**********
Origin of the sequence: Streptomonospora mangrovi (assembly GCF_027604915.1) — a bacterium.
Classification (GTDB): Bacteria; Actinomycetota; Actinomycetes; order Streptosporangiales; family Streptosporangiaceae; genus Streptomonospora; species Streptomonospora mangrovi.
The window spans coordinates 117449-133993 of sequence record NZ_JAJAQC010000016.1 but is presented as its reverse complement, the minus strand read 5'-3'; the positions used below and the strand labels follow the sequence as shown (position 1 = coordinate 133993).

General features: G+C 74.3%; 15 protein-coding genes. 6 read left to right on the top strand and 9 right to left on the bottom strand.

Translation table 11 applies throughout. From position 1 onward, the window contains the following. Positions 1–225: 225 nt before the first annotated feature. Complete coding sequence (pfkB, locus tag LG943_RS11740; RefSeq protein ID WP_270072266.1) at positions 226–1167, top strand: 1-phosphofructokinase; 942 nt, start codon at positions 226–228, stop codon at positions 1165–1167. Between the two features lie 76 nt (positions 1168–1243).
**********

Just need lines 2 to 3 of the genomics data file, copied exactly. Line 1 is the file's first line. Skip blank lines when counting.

Classification (GTDB): Bacteria; Actinomycetota; Actinomycetes; order Streptosporangiales; family Streptosporangiaceae; genus Streptomonospora; species Streptomonospora mangrovi.
The window spans coordinates 117449-133993 of sequence record NZ_JAJAQC010000016.1 but is presented as its reverse complement, the minus strand read 5'-3'; the positions used below and the strand labels follow the sequence as shown (position 1 = coordinate 133993).